Design and Additive Manufacturing of Porous Sound Absorbers : A Machine-Learning Approach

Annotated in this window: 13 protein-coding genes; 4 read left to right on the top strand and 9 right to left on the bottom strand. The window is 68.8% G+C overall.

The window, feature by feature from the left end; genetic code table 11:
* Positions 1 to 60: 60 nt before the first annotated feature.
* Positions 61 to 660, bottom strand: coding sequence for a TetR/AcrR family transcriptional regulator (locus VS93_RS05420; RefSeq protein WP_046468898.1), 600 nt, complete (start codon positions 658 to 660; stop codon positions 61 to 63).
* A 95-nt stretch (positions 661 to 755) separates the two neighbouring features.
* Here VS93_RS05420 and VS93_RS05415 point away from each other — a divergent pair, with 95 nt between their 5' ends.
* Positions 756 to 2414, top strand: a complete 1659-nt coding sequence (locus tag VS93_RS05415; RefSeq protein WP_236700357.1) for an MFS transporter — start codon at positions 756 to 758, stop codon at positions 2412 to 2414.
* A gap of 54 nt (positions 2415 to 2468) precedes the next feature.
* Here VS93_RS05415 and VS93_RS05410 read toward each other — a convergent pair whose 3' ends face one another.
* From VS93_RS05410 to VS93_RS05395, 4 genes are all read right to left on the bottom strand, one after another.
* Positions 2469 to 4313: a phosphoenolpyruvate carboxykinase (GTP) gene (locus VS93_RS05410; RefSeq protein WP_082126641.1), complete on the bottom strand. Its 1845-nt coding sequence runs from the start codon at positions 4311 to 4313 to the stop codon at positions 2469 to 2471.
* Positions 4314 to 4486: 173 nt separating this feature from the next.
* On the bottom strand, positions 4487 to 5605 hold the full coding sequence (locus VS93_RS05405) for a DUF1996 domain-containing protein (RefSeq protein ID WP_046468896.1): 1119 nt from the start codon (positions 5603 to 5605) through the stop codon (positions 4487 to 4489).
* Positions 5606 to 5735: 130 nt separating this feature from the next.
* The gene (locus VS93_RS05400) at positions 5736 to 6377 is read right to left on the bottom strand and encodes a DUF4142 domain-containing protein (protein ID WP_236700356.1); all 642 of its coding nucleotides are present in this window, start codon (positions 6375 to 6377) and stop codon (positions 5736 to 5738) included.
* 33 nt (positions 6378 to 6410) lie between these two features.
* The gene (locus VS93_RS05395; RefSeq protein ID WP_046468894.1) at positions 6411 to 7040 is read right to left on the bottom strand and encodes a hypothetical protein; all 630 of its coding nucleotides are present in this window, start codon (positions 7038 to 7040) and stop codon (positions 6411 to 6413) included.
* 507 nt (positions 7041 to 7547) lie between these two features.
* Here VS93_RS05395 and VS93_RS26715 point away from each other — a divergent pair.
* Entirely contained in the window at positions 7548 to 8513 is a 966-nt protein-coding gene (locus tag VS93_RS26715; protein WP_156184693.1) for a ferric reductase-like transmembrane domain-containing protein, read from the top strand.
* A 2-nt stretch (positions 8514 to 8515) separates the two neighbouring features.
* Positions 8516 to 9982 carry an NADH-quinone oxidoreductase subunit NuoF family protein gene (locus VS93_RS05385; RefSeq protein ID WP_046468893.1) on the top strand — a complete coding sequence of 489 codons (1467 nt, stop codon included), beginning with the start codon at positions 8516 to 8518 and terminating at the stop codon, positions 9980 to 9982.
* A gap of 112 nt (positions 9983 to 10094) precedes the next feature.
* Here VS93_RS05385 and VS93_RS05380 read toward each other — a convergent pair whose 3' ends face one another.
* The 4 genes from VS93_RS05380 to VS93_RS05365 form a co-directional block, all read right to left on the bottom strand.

Additive manufacturing (AM), widely known as 3D-printing, builds parts by adding material in a layer-by-layer process. This tool-less procedure enables the manufacturing of porous sound absorbers with defined geometric features, however, the connection of the acoustic behavior and the material’s micro-scale structure is only known for special cases. To bridge this gap, the work presented here employs machine-learning techniques that compute acoustic material parameters (Biot parameters) from the material’s micro-scale geometry. For this purpose, a set of test specimens is used that have been developed in earlier studies. The test specimens resemble generic absorbers by a regular lattice structure based on a bar design and allow a variety of parameter variations, such as bar width, or bar height. A set of 50 test specimens is manufactured by material extrusion (MEX) with a nozzle diameter of 0.2 mm and a targeted under extrusion to represent finer structures. For the training of the machine learning models, the Biot parameters are inversely identified from the manufactured specimen. Therefore, laboratory measurements of the flow resistivity and absorption coefficient are used. The resulting data is used for training two different machine learning models, an artificial neural network and a k-nearest neighbor approach. It can be shown that both models are able to predict the Biot parameters from the specimen’s micro-scale with reasonable accuracy. Moreover, the detour via the Biot parameters allows the application of the process for application cases that lie beyond the scope of the initial database, for example, the material behavior for other sound fields or frequency ranges can be predicted. This makes the process particularly useful for material design and takes a step forward in the direction of tailoring materials specific to their application.